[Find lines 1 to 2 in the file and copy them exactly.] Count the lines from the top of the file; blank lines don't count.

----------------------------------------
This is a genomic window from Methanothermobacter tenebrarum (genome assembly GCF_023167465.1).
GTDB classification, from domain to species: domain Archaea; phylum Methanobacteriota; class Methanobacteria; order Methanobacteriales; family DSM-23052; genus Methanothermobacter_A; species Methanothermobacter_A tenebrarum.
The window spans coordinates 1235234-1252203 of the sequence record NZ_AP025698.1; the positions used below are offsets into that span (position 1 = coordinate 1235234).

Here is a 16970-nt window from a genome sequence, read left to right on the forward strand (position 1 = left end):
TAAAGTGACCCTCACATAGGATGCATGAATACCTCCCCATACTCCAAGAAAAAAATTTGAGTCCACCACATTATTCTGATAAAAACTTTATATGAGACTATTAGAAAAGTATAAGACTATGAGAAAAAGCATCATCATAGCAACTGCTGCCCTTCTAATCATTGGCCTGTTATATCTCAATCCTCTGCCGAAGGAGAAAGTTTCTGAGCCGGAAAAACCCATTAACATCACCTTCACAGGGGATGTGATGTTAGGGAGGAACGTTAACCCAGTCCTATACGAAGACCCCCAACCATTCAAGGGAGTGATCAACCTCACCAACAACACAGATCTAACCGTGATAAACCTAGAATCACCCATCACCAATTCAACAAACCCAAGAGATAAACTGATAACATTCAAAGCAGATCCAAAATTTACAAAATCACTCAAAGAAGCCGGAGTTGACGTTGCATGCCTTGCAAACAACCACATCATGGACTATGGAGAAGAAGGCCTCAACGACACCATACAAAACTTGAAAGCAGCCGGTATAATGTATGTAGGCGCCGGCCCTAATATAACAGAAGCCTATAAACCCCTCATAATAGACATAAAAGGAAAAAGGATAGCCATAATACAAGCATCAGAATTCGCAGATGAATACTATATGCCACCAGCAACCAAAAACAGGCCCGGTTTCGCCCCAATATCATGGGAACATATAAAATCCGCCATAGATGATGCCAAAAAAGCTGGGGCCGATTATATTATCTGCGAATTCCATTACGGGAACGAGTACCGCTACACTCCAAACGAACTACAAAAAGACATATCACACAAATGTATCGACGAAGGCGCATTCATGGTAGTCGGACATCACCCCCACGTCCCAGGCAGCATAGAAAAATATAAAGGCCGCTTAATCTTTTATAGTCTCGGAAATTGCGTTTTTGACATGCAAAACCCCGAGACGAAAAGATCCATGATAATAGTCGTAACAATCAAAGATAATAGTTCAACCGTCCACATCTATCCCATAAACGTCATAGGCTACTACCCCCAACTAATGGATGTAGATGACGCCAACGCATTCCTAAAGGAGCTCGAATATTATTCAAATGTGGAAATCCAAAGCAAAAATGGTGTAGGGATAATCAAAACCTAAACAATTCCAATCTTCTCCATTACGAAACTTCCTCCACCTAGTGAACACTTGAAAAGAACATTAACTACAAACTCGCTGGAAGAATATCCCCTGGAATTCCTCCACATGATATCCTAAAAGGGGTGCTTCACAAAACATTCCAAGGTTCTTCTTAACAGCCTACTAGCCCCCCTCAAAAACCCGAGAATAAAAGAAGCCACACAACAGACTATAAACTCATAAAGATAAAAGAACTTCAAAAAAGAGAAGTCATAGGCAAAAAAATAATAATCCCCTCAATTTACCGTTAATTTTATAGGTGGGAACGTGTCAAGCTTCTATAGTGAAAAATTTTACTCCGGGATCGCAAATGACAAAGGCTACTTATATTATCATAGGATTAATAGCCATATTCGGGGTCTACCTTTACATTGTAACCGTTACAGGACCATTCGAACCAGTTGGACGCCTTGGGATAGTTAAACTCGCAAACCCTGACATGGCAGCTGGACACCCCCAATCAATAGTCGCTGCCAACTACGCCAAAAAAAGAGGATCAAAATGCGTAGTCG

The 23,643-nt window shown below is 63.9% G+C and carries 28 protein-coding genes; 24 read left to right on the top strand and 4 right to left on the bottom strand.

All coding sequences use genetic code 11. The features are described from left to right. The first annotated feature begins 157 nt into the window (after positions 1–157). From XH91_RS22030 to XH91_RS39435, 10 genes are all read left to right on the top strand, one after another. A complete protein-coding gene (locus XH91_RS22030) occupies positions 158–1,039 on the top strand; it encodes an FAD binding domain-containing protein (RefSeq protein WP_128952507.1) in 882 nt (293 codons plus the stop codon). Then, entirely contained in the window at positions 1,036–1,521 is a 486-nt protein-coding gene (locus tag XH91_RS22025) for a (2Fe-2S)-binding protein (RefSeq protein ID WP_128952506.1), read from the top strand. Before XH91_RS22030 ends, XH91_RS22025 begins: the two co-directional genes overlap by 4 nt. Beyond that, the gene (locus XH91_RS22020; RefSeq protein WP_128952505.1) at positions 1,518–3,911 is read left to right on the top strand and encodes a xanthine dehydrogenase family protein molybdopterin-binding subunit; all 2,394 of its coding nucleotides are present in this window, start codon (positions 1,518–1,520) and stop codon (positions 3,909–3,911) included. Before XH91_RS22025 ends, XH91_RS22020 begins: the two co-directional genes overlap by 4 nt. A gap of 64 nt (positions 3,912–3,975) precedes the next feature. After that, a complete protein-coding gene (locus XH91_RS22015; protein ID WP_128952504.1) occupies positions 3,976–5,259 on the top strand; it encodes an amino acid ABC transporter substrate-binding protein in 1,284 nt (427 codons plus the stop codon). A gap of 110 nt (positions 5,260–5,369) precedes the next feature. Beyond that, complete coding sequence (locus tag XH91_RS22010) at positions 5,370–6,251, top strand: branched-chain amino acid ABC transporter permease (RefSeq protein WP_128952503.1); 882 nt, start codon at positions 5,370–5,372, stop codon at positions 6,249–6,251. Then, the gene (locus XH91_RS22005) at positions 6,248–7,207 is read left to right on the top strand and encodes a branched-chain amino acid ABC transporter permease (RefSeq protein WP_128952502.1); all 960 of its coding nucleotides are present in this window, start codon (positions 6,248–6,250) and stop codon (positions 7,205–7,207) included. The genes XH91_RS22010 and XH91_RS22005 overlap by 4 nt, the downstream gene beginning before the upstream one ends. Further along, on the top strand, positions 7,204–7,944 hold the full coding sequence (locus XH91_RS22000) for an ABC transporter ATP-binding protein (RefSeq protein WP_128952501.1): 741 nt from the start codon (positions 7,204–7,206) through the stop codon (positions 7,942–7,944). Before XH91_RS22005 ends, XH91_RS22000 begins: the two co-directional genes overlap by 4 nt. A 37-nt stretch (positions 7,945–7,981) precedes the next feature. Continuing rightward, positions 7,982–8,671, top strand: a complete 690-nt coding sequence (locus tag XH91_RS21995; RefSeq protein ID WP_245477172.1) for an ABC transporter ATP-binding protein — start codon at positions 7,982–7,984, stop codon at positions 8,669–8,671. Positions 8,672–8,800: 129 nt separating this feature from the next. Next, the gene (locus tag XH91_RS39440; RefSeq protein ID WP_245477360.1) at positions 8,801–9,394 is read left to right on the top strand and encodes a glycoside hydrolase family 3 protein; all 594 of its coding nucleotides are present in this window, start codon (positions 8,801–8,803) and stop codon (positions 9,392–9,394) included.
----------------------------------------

This is a genomic window from Methanothermobacter tenebrarum (genome assembly GCF_023167465.1).
GTDB classification, from domain to species: domain Archaea; phylum Methanobacteriota; class Methanobacteria; order Methanobacteriales; family DSM-23052; genus Methanothermobacter_A; species Methanothermobacter_A tenebrarum.